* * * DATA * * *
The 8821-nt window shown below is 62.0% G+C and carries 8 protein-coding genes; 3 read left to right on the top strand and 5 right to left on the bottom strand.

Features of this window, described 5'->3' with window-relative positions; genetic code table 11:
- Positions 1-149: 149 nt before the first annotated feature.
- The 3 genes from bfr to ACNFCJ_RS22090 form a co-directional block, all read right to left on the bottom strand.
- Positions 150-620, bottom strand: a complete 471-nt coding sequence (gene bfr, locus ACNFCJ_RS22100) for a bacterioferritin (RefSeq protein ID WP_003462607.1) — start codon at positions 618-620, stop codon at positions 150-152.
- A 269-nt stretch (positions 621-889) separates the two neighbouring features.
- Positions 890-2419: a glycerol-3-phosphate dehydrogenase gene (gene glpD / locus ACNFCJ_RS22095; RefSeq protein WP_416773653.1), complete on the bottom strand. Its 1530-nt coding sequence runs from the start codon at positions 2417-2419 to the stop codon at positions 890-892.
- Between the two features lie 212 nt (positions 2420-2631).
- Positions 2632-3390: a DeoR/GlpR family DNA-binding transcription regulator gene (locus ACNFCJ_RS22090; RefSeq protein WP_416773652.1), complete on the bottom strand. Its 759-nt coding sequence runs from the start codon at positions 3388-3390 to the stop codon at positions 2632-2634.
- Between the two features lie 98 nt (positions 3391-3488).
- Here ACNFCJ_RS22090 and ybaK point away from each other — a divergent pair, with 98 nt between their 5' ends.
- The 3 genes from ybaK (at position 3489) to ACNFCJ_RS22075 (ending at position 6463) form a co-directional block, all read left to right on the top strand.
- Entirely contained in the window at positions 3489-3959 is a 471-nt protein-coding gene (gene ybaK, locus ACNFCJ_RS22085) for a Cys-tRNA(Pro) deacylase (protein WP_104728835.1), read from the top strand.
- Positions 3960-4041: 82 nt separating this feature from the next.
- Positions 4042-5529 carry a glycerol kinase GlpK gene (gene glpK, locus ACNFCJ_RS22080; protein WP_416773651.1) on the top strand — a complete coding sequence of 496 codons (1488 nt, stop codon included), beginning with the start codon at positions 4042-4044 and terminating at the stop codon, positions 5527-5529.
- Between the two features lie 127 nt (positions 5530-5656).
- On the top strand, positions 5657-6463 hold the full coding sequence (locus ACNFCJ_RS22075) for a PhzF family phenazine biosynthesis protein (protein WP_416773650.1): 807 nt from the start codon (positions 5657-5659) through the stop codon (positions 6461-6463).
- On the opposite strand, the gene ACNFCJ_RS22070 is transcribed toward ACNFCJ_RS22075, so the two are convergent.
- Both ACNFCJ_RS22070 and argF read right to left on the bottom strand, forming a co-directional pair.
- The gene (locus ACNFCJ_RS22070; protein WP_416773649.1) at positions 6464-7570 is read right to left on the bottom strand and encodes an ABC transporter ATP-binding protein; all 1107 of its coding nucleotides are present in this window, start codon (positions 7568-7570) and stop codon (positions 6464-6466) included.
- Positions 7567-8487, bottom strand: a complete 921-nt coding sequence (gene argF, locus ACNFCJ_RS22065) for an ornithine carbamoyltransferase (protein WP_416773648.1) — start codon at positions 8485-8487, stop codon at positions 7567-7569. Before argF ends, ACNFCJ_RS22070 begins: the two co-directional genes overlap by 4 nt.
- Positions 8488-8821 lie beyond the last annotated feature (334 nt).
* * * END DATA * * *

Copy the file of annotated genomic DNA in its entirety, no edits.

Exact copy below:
The 8821-nt window shown below is 62.0% G+C and carries 8 protein-coding genes; 3 read left to right on the top strand and 5 right to left on the bottom strand.

Features of this window, described 5'->3' with window-relative positions; genetic code table 11:
- Positions 1-149: 149 nt before the first annotated feature.
- The 3 genes from bfr to ACNFCJ_RS22090 form a co-directional block, all read right to left on the bottom strand.
- Positions 150-620, bottom strand: a complete 471-nt coding sequence (gene bfr, locus ACNFCJ_RS22100) for a bacterioferritin (RefSeq protein ID WP_003462607.1) — start codon at positions 618-620, stop codon at positions 150-152.
- A 269-nt stretch (positions 621-889) separates the two neighbouring features.
- Positions 890-2419: a glycerol-3-phosphate dehydrogenase gene (gene glpD / locus ACNFCJ_RS22095; RefSeq protein WP_416773653.1), complete on the bottom strand. Its 1530-nt coding sequence runs from the start codon at positions 2417-2419 to the stop codon at positions 890-892.
- Between the two features lie 212 nt (positions 2420-2631).
- Positions 2632-3390: a DeoR/GlpR family DNA-binding transcription regulator gene (locus ACNFCJ_RS22090; RefSeq protein WP_416773652.1), complete on the bottom strand. Its 759-nt coding sequence runs from the start codon at positions 3388-3390 to the stop codon at positions 2632-2634.
- Between the two features lie 98 nt (positions 3391-3488).
- Here ACNFCJ_RS22090 and ybaK point away from each other — a divergent pair, with 98 nt between their 5' ends.
- The 3 genes from ybaK (at position 3489) to ACNFCJ_RS22075 (ending at position 6463) form a co-directional block, all read left to right on the top strand.
- Entirely contained in the window at positions 3489-3959 is a 471-nt protein-coding gene (gene ybaK, locus ACNFCJ_RS22085) for a Cys-tRNA(Pro) deacylase (protein WP_104728835.1), read from the top strand.
- Positions 3960-4041: 82 nt separating this feature from the next.
- Positions 4042-5529 carry a glycerol kinase GlpK gene (gene glpK, locus ACNFCJ_RS22080; protein WP_416773651.1) on the top strand — a complete coding sequence of 496 codons (1488 nt, stop codon included), beginning with the start codon at positions 4042-4044 and terminating at the stop codon, positions 5527-5529.
- Between the two features lie 127 nt (positions 5530-5656).
- On the top strand, positions 5657-6463 hold the full coding sequence (locus ACNFCJ_RS22075) for a PhzF family phenazine biosynthesis protein (protein WP_416773650.1): 807 nt from the start codon (positions 5657-5659) through the stop codon (positions 6461-6463).
- On the opposite strand, the gene ACNFCJ_RS22070 is transcribed toward ACNFCJ_RS22075, so the two are convergent.
- Both ACNFCJ_RS22070 and argF read right to left on the bottom strand, forming a co-directional pair.
- The gene (locus ACNFCJ_RS22070; protein WP_416773649.1) at positions 6464-7570 is read right to left on the bottom strand and encodes an ABC transporter ATP-binding protein; all 1107 of its coding nucleotides are present in this window, start codon (positions 7568-7570) and stop codon (positions 6464-6466) included.
- Positions 7567-8487, bottom strand: a complete 921-nt coding sequence (gene argF, locus ACNFCJ_RS22065) for an ornithine carbamoyltransferase (protein WP_416773648.1) — start codon at positions 8485-8487, stop codon at positions 7567-7569. Before argF ends, ACNFCJ_RS22070 begins: the two co-directional genes overlap by 4 nt.
- Positions 8488-8821 lie beyond the last annotated feature (334 nt).